Allen West Conveyancing Update

Often one is confronted with non-refundable deposits in offers to purchase of immovable property. In the same vein, most deeds of sale contain breach clauses worded that, in the event of a contractual breach on the part of the purchaser, which breach is not rectified within a specific period, the Seller can cancel such agreement and retain all amounts paid by the Purchaser in respect of the purchase price as a penalty. This is not true and distant from the truth!! 

In terms of our case law (see Mathews v Pretorius (1984) (3) SA547W) and the Conventional Penalties Act (Act 15 of 1962) (“The “Act”) any penalty or liquidated damages contained in a contractual obligation shall be subject to the provisions of the Act. It specifically provides in section 3 as follows: 

“If upon the hearing of a claim for a penalty, it appears to a court that such penalty is out of proportion to the prejudice suffered by the creditor by reason of the act or omission in respect of which the penalty was stipulated, the court may reduce the penalty to such extend as it may consider equitable under the circumstances: Provided that in determining the extent of such prejudice the court shall take into consideration not only the creditor’s proprietary interest, but any other rightful interest that may be effected by the act or omission in question.” 

A forfeiture stipulation resulting from the withdrawal from an agreement is also covered by the stipulations of the Act quoted above. In other words, it applies to non-refundable deposits as well as the retention of certain amounts already paid by a Purchaser as liquidated damages. The intangible aspect is that the Act refers to “any other rightful interest that may be effected by the act or omission in question” which does allow a portion of the penalty to compensate for the Seller’s pain and suffering as a result of the stress and anxiety caused by such cancellation. 

The Court in applying the Conventional Penalties Act does not necessarily work out what the actual damages will be and need only reduce the penalty “to such extent as it may consider equitable under the circumstances.” This means that the penalty can be far higher than the actual loss suffered.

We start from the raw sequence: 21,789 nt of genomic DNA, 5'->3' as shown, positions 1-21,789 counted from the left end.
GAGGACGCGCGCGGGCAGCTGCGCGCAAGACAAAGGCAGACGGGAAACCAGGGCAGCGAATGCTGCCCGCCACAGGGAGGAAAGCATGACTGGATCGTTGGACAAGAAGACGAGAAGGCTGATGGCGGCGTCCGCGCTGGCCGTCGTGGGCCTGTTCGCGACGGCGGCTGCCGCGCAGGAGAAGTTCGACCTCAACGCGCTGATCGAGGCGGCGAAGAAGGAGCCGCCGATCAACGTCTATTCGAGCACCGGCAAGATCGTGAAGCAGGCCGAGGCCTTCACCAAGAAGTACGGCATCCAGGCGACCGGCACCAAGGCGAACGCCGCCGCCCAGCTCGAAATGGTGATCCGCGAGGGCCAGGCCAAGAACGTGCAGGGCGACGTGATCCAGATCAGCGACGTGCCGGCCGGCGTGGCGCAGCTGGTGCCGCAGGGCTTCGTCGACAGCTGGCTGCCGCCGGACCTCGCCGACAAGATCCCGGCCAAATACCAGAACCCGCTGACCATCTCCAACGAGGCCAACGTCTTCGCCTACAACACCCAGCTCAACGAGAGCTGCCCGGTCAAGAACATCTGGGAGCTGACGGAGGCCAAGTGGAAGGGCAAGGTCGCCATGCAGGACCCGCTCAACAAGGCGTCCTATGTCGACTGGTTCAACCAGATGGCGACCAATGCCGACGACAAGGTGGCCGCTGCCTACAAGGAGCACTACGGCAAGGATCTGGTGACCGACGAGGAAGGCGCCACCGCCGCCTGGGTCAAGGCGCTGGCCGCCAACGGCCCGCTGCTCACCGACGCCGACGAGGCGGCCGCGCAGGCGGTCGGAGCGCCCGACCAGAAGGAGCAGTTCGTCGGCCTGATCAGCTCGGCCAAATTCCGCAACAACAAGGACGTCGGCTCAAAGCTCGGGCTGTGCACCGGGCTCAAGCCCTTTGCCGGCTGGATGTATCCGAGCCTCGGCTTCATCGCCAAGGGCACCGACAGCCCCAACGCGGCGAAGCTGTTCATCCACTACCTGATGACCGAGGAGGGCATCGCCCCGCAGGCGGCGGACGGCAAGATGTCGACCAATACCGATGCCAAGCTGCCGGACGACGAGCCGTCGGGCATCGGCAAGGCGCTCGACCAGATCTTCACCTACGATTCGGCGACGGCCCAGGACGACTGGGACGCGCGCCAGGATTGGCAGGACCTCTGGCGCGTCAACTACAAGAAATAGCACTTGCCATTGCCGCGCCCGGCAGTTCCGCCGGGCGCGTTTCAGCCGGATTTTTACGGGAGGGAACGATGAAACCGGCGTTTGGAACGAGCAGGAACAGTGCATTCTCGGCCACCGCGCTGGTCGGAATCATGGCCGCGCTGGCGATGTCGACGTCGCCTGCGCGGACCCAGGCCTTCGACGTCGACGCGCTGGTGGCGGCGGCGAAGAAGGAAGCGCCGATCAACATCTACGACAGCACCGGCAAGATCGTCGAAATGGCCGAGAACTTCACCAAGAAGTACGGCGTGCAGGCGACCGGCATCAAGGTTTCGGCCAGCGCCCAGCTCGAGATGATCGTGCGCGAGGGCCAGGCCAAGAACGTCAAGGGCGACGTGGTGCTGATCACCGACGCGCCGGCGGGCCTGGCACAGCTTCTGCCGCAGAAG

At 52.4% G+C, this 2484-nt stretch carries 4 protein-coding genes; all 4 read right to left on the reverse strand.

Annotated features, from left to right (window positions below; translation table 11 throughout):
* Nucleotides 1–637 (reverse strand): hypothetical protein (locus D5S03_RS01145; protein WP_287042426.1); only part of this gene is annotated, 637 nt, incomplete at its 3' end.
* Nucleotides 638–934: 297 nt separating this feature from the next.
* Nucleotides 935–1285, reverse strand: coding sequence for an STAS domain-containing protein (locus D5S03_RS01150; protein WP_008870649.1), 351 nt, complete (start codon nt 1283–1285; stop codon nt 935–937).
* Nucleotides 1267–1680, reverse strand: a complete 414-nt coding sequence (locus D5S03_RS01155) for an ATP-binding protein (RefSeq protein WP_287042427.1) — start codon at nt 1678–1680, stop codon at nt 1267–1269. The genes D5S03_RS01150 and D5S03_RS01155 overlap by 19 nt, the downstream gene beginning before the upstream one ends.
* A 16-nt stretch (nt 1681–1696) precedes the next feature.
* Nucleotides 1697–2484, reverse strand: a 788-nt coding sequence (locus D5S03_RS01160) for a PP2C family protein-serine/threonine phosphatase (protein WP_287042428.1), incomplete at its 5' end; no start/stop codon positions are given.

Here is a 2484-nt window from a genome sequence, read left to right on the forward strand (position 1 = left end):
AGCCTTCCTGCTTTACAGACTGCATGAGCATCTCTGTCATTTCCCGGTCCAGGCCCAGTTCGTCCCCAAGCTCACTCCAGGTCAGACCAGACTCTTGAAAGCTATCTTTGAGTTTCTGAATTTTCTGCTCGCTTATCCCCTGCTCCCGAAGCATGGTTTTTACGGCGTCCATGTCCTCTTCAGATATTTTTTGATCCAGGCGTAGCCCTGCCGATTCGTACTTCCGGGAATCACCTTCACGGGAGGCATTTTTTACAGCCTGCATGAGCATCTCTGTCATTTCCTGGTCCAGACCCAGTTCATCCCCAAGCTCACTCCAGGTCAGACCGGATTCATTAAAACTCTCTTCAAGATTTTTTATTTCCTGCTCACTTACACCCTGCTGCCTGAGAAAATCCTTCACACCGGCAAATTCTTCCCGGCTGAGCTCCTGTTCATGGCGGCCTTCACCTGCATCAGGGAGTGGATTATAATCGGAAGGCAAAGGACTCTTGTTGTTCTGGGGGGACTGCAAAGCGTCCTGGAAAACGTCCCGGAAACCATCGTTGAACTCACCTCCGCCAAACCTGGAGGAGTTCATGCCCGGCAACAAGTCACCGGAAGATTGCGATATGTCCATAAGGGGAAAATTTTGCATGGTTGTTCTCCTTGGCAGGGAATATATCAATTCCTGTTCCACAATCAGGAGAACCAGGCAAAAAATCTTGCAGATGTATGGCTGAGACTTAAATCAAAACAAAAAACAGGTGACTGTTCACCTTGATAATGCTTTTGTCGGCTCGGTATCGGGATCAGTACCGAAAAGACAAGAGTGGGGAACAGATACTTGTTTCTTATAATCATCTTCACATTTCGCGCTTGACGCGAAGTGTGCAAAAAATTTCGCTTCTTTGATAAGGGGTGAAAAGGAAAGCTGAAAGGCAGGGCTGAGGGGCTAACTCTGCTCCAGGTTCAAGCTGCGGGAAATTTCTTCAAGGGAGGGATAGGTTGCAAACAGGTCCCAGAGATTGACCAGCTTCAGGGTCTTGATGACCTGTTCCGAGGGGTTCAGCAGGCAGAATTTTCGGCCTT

In a recent case namely, Tshikala and Another v Myburgh and Another (1215/12) [2015], the following was held: 

Even if I am found to have erred in finding that the cancellation was unlawful, the defendants would in any event not be entitled to retain the deposit paid by the plaintiffs in terms of the penalty stipulation in the agreement. The delay in transfer, which was ultimately the reason for placing the plaintiffs on terms in accordance with clause 12 of the agreement, was caused by the bond attorneys’ unreasonable demand for an Irish university’s verification of identity and place of residence in respect of the second defendant, when the plaintiffs have already complied four months earlier with the FICA requirements set. The defendants, by not testifying, failed to demonstrate any prejudice suffered by them as a result of a breach on the part of the plaintiffs. The defendants in the circumstances plainly out of proportion to any loss possibly suffer the retention of the plaintiffs’ deposit. In my view, it would be iniquitous to permit them in the above mentioned circumstances to retain the plaintiffs’ deposit. For the aforesaid reasons, the plaintiffs’ claim for their deposit minus certain deductions ought to succeed.

Estate Agents should be very careful not to create an expectation with a Seller that he/she will be entitled to all of non-refundable deposit or monies already paid to the Conveyancers on account of the purchase price if a purchaser breaches a deed of sale of immovable property and such breach results in a cancellation thereof.